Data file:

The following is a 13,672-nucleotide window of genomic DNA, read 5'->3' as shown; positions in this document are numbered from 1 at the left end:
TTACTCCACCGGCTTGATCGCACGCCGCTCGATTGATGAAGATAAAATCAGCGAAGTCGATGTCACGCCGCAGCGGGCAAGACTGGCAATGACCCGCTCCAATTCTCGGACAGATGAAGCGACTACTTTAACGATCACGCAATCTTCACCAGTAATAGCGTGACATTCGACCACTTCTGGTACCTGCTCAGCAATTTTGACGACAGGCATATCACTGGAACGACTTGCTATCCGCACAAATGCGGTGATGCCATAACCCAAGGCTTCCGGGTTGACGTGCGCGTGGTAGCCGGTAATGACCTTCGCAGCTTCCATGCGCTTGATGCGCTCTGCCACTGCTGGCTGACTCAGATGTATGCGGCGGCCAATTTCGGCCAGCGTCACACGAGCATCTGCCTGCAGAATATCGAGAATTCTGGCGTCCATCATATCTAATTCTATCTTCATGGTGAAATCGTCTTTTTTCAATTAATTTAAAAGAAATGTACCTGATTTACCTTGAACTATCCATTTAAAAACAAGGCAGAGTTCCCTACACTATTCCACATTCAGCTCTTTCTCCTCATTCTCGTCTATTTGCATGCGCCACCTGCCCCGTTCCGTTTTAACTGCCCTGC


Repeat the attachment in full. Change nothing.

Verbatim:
The following is a 13,672-nucleotide window of genomic DNA, read 5'->3' as shown; positions in this document are numbered from 1 at the left end:
TTACTCCACCGGCTTGATCGCACGCCGCTCGATTGATGAAGATAAAATCAGCGAAGTCGATGTCACGCCGCAGCGGGCAAGACTGGCAATGACCCGCTCCAATTCTCGGACAGATGAAGCGACTACTTTAACGATCACGCAATCTTCACCAGTAATAGCGTGACATTCGACCACTTCTGGTACCTGCTCAGCAATTTTGACGACAGGCATATCACTGGAACGACTTGCTATCCGCACAAATGCGGTGATGCCATAACCCAAGGCTTCCGGGTTGACGTGCGCGTGGTAGCCGGTAATGACCTTCGCAGCTTCCATGCGCTTGATGCGCTCTGCCACTGCTGGCTGACTCAGATGTATGCGGCGGCCAATTTCGGCCAGCGTCACACGAGCATCTGCCTGCAGAATATCGAGAATTCTGGCGTCCATCATATCTAATTCTATCTTCATGGTGAAATCGTCTTTTTTCAATTAATTTAAAAGAAATGTACCTGATTTACCTTGAACTATCCATTTAAAAACAAGGCAGAGTTCCCTACACTATTCCACATTCAGCTCTTTCTCCTCATTCTCGTCTATTTGCATGCGCCACCTGCCCCGTTCCGTTTTAACTGCCCTGC